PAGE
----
Theme: Appealing to God for Justice
In this week’s lessons, we are reminded of the need to trust God in the midst of great hardship and difficulty, and to wait upon him for help.
Scripture: Psalm 137:1-9
“Remember” occurs three times in the psalm. In verse 1 the poet says that he and the other captives remembered Zion while in Babylon. In verse 6 he pronounces a judgment against himself if he should forget to remember Jerusalem. Now in verse 7 he calls on God to remember as he remembered and apply an appropriate judgment to those who destroyed the holy city.
There is no problem with the first two of these, of course. The problem is with how the writer asks God to remember Jerusalem’s destruction. It is so he might pour out a corresponding judgment on these enemies, specifically the people of Edom who encouraged the destruction and the Babylonians who actually carried it out. In what is surely one of the fiercest imprecatory portions of the entire Psalter, the writer cries out, “O Daughter of Babylon, doomed to destruction, happy is he who repays you for what you have done to us—he who seizes your infants and dashes them against the rocks.”1
Christians have been taught to forgive their enemies, of course. And even for those living in our time who are not Christians those words seem unduly vindictive, vicious and violent. But before we get too self-righteous in reading them we should remember that none of us has experienced anything like the cruelties that were inflicted on Jerusalem at the time of its fall or those, in fact, that would have been inflicted on the inhabitants of any ancient city in such warfare. Spurgeon wrote,
Let those find fault with it who have never seen their temple burned, their city ruined, their wives ravished, and their children slain; they might not perhaps be so velvet-mouthed if they had suffered after this fashion. It is one thing to talk of the bitter feeling which moved captive Israelites in Babylon, and quite another thing to be captives ourselves under a strange and remorseless power, which knew not how to show mercy, but delighted in barbarities to the defenseless…. [Psalm 137] is a fruit of the Captivity in Babylon, and often has it furnished expression for sorrows which else had been unutterable.2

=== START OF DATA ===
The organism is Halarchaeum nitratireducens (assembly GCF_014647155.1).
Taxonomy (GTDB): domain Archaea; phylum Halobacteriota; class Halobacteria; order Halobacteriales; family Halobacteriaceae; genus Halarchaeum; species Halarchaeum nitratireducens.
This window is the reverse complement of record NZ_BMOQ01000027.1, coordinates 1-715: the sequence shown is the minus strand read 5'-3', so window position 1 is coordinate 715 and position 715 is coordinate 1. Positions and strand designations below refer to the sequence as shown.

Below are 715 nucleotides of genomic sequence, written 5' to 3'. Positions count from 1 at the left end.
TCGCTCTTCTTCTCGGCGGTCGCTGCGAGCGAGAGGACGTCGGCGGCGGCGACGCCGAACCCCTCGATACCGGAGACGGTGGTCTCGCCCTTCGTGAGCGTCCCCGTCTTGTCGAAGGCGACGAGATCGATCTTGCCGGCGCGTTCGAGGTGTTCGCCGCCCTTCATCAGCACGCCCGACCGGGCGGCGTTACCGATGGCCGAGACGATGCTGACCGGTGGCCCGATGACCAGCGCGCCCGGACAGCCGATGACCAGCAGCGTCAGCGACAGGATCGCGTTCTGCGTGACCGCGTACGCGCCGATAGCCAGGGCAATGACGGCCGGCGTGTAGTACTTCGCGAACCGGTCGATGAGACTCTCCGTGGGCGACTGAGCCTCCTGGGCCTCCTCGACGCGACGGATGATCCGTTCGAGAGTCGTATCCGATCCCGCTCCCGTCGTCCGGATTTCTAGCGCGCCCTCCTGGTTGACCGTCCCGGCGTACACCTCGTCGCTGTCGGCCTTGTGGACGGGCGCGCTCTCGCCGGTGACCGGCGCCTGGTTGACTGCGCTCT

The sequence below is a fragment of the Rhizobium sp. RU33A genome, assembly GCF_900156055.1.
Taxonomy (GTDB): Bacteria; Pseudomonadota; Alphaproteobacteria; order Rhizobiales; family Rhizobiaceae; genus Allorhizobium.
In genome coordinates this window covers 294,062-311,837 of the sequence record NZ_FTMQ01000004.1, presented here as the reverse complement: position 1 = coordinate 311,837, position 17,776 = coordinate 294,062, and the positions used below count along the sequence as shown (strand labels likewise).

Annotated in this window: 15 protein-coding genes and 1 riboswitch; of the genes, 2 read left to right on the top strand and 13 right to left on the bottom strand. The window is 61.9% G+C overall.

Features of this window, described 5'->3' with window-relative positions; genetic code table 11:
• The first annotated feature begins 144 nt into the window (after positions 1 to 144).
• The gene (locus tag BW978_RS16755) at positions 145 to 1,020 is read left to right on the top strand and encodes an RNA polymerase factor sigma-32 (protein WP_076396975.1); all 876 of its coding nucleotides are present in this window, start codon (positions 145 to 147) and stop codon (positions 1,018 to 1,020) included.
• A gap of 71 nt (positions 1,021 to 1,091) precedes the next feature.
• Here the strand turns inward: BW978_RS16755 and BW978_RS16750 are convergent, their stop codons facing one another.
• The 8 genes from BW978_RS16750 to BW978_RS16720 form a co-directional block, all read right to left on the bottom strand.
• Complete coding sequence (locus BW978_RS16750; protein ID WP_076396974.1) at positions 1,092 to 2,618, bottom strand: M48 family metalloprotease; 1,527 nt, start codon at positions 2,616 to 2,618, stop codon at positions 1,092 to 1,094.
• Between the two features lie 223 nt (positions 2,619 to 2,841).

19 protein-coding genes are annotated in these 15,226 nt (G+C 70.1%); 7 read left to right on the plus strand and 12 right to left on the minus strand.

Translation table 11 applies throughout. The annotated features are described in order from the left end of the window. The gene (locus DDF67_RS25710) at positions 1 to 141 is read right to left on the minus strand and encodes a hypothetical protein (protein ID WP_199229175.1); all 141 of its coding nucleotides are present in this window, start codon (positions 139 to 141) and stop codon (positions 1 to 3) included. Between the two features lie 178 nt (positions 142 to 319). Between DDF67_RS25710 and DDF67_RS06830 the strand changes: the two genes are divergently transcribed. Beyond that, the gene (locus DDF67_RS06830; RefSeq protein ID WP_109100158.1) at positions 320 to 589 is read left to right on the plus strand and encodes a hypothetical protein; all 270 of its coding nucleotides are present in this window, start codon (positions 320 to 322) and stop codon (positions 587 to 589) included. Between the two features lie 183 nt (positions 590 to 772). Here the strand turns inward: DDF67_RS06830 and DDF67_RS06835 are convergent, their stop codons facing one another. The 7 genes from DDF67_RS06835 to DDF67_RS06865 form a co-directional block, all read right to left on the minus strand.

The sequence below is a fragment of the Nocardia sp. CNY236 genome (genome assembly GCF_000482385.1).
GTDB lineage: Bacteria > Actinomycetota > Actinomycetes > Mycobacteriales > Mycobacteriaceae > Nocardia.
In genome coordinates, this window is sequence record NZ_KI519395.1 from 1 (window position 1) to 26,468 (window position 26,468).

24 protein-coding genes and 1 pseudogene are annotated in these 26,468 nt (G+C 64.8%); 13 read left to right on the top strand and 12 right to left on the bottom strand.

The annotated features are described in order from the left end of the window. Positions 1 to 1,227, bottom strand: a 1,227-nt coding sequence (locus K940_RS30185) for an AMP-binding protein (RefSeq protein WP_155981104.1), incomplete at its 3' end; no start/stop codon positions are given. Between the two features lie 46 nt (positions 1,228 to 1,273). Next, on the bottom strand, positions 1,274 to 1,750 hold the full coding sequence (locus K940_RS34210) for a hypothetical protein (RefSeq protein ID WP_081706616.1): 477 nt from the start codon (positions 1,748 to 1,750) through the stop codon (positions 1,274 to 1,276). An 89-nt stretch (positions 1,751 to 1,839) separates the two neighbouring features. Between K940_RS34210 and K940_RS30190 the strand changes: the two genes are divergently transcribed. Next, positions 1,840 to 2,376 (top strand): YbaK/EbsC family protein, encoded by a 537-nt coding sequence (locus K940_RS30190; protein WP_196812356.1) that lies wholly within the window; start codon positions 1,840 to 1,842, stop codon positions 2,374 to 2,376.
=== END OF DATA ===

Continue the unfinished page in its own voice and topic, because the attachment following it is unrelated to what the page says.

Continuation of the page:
The fact that we might feel the same way under the same circumstances does not make our feelings right, of course. But there are a few other very important things to notice.
1. The words are an appeal to God for justice. Here, as in each of the imprecatory psalms, the psalmist is not suggesting that he is about to take revenge on his enemies or even that he would do it if he could. On the contrary, he is appealing to God to do what is right and judge those who have been excessively wicked in their actions. Derek Kidner says that the first thing to notice about verses 7-9 are their “juridical background.” The divine Judge is being presented with evidence against Edom and Babylon.3
1Other examples of such strongly imprecatory psalms are Psalms 7, 35, 69 and 109. They seem to grow in vehemence as we progress through the Psalter.
2Charles Haddon Spurgeon, The Treasury of David, vol. 3b, Psalms 120-150 (Grand Rapids, MI: Zondervan, 1968), p. 226.
3Derek Kidner, Psalms 73-150: A Commentary on Books III-V of the Psalms (Downers Grove, IL: InterVarsity, 1975), pp. 459, 460.
What are three occurrences of the word “remember”?
How can the call for judgment against Jerusalem’s enemies coexist with the command to forgive our enemies?
What should we notice about the psalmist’s words?
Prayer: Ask God for strength to forgive those who have offended you.
Key Point: The psalmist is appealing to God to do what is right and judge those who have been excessively wicked in their actions.